Sunday, November 13, 2011


What would you say of a guy who believes that by eating fruit he does need to use deodorant, is an admires zen meditation and practices, but explodes every now and then at work, and can not furnish his house because he is such a perfectionist that he can't find suitable furniture that meet his criteria. Do you think this kind of a guy has any chance of succeeding? Well that was how Steve Jobs was. Still he managed to create a company that has shaken up the market of consumer electronics throughout the past decade or so. The pace has been especially furious since the launch of iPhone in 2007.
If you have not noticed, Steve Jobs died on 5th of October 2011. After his cancer diagnosis in 2005 Jobs wanted a biography written. while he was still alive and in 2009 Walter Isaacson started working on the book. The book was scheduled to be released in March 2012, but the release was moved to October since it became clear that Job's health was declining.
The life story of Steve Jobs is, of course, very interesting and inspirational, but what kind of picture does the book paint of Mr. Jobs and is there something missing from the picture. In this review I try to focus on evaluating the book and not Steve Jobs's persona which is naturally a bit challenging taking into account the topic of book.

As Literature

As a piece of literature biographies rarely are remembered for their literary excellence. The text flows nicely and is very easy to read. At times it feels that Isaacson underlines too much of Jobs's character traits. One good example of this is the way Isaacson brings up how Job's father taught him to pay attention to things that where not visible while two were building a fence. This is brought up quite often when Jobs's perfectionism comes up, like in the case of the power source of original Macintosh.
It could have been a better choice to structure the book around discussions that Isaacson had with Jobs. It would have created a more intimate feel to the book. A feeling that Jobs is talking himself. Of course this is not what the book tried to achieve. Now the book goes with content and objectivity first which is a very good choice.


The book captures well the main points of Apple's history. It is especially interesting to read about the early stages of Apple and home computing. There was really something special happening in Palo Alto and Silicon Valley in the 1970s. How can such a small area become the synonym for innovations and hightech?

Opening up how the creative process worked in Apple when Jobs was still around is one of the most interesting points in the book. Well let's make one reservation, the book is not good at telling how the others teams actually worked. It just simply gives a glimpse on how the teams tried to manage with Jobs's way of leadership. The role of Jonathan Ive in the creative process and the fact that Jobs almost blocked 3rd party apps from iPhone prove that Jobs wasn't the only creative and brilliant individual at the company.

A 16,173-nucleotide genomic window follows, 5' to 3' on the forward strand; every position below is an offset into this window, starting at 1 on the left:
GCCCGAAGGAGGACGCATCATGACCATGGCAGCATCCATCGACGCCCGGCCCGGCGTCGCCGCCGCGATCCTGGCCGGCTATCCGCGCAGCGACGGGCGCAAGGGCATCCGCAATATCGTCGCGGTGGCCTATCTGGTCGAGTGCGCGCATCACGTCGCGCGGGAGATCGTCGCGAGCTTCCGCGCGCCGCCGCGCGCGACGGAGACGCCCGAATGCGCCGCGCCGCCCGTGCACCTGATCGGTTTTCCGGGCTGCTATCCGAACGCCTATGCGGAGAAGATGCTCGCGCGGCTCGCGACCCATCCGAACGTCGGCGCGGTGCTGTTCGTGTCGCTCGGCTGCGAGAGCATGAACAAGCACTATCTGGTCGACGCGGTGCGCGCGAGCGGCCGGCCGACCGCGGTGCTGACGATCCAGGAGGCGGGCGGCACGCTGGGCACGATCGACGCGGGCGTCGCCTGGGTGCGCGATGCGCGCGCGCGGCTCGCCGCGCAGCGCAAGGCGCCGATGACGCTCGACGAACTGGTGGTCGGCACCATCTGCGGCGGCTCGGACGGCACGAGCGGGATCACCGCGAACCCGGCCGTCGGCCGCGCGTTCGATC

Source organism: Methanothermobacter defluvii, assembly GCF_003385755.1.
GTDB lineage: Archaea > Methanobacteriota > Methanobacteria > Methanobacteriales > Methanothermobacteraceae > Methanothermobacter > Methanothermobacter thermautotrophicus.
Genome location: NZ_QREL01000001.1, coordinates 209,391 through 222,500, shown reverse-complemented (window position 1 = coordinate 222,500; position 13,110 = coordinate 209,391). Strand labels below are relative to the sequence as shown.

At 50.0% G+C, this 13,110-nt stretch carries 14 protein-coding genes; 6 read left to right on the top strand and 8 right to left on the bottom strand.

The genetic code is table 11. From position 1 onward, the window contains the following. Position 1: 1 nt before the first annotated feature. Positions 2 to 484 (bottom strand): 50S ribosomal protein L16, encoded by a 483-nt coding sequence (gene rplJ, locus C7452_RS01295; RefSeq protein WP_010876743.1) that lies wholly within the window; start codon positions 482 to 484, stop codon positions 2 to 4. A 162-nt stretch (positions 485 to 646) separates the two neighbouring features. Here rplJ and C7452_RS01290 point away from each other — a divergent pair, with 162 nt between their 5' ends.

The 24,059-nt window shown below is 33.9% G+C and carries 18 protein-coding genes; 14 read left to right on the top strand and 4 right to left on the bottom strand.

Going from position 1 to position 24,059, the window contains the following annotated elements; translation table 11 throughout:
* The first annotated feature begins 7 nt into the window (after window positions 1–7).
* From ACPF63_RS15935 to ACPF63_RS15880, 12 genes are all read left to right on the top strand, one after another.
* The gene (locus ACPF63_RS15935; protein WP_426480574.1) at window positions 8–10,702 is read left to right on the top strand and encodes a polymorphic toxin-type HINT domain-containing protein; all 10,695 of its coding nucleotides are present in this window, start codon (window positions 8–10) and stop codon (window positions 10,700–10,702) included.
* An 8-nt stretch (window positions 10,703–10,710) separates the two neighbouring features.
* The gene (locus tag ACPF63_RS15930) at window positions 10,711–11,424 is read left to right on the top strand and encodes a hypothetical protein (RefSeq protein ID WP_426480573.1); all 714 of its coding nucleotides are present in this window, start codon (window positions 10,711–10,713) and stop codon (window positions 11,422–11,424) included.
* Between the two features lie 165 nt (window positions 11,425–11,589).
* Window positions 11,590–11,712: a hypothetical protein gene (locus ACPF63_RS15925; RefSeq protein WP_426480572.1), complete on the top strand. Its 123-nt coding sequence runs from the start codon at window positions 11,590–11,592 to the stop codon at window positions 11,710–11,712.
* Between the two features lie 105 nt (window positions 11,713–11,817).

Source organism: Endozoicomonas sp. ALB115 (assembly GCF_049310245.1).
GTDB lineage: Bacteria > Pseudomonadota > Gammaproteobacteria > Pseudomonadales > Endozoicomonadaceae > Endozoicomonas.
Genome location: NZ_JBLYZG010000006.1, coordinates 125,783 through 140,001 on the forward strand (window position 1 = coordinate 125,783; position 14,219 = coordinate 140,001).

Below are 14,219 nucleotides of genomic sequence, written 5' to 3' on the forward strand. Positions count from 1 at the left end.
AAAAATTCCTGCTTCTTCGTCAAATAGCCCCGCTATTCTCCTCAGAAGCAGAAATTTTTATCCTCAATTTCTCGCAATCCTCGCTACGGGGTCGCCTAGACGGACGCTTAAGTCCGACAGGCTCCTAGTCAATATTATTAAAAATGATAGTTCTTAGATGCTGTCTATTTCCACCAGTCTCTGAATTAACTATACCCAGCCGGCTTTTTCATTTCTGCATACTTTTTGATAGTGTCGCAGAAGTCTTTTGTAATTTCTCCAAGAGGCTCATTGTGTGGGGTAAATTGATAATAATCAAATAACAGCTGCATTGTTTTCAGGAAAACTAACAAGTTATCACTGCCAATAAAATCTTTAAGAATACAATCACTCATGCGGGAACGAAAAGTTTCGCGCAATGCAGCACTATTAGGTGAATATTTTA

At times it feels that the book is all about marketing Apple products. Especially when you read the story on how Jobs tries to confuse Siri on the new iPhone 4S. Maybe this is inevitable.


In my mind the only way to evaluate a biography is to try and determine if the the biographer has been able to shine light on all the sides of personality of the biographee. Jobs wanted the biography to be realistic. His wife also admitted that Steve's personality, to put it politely, is complicated and wanted it all to be in the book. Clearly, work was number one for Steve Jobs and the book describes mostly his professional personality. I would have wanted to know more about the private side of Steve Jobs. We get to know that Jobs liked walking, photography and was a picky eater, which in my mind isn't that much. I would liked to know a bit more if he had any hobbies, what he did with his kids. The book tells a little about Jobs's relationship with his children. Mostly quite negative things. Of course his kids are still young and it would have been a bit unethical to make young children to evaluate their relationsship with their father.

Without ever having met Steve Jobs or having spent any time with him it is hard to say if the biography is accurate representation of his personality. In order to write a book you need good stories and usually good stories emerger from situations where there is a conflict or problem to solved. Unfortunately, Steve Jobs is portraid as a manic personality. While the book depicts the mercurial personality of Mr. Jobs, it seems to hide the everyday guy and how he was when things went smoothly.

What I kind of miss in the book is Steve's opinion on social media. Did he think it was important or driving for of technological innovation?


The book leaves your opinion about Steve Jobs swinging back forth. Why was this very strange guy able to create two extremely successful companies? What was his magical touch that enabled Apple to grow in to the most valuable technology company during the past ten years? Even though Steve Jobs's personality was flawed he must have had a clear vision of what he wanted. On one level I can understand Jobs. He barely 25 when he suddenly noticed that he had a fortune of 250 million dollars. It is next to impossible that this much money would not affect you at all.
Give it a read and tell me what you think.

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